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Study: 'Don't Ask' Repeal Won't Cause Long-Term Problems

Breaking news from the Associated Press about the Pentagon study on what would happen if the law that bars openly gay men and women from serving in the U.S. military is repealed. According to the AP, the study:

"Has determined that overturning the law known as 'don't ask, don't tell'' might cause some disruption at first, but would not create any widespread or long-lasting problems. The findings were confirmed by two people familiar with them. They spoke on condition of anonymity because the results hadn't been publicly released."

The study is due for release around 2:15 p.m. ET. Defense Secretary Robert Gates and Joint Chiefs Chairman Adm. Mike Mullen (who both favor repealing don't ask, don't tell) are scheduled to talk to reporters as well.

Update at 2:15 p.m. ET:

The survey shows that repealing the Pentagon's "don't ask, don't tell" policy would not produce "the wrenching, dramatic change that many have feared and predicted," Gates just said.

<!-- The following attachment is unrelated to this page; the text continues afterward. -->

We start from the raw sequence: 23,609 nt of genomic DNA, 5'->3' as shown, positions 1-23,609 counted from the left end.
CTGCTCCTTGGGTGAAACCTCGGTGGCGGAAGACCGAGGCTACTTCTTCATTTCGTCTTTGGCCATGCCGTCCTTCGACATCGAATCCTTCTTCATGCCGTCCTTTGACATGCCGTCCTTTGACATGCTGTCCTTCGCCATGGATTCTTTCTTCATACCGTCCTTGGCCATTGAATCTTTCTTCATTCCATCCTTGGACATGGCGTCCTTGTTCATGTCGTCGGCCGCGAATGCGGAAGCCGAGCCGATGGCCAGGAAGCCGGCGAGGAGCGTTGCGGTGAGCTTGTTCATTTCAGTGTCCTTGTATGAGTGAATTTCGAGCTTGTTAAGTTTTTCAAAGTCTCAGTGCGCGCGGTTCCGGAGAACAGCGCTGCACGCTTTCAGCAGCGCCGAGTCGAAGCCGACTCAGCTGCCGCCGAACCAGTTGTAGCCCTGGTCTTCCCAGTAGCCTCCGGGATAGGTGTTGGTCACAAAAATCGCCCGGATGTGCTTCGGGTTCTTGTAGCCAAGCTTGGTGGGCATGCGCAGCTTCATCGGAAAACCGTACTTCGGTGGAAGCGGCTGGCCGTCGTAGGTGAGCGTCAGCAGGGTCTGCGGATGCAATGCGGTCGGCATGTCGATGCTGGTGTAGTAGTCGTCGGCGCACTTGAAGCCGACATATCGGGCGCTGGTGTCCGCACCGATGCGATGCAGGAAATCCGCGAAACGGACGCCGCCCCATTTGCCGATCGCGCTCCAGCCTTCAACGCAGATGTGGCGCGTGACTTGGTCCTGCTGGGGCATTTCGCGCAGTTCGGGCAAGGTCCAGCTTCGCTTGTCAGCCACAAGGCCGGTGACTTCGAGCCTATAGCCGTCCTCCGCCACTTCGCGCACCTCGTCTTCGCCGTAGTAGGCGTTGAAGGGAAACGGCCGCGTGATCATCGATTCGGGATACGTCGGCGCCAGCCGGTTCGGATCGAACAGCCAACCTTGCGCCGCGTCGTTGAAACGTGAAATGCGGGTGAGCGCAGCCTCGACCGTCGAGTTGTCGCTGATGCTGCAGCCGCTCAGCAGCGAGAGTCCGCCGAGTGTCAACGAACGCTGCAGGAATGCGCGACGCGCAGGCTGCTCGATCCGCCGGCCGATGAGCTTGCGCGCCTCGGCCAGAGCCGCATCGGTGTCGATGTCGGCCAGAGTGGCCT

The House has already passed legislation to repeal don't ask, don't tell, and "I strongly urge the Senate to pass this legislation and send it to the president for his signature before the end of this year," Gates said. His concern: If action is delayed, courts may become even more involved in the issue and that could make the Pentagon's job more difficult.

Update at 2 p.m. ET.From the Pentagon, NPR's Tom Bowman reports that:

-- 115,000 men and women in uniform were surveyed for the report. Of those, 70 percent said allowing openly gay people to serve in the military would either have no effect, a mixed effect or would be positive.

-- A "significant minority" -- 30% -- of those surveyed oppose allowing openly gay men and women to serve.

-- One key conclusion is that the risk to military effectiveness of a don't ask, don't tell repeal is low.

-- The officers in charge of the report recommend that any service members kicked out of the military in the past because they are gay should be allowed to apply for re-entry.

-- Most of those in combat arms of the services said they had worked with someone who they believed to be gay and and that it caused no problems.

Update at 1:10 p.m. ET:When the report is released, it's supposed to be posted here.

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Mark Memmott is NPR's supervising senior editor for Standards & Practices. In that role, he's a resource for NPR's journalists – helping them raise the right questions as they do their work and uphold the organization's standards.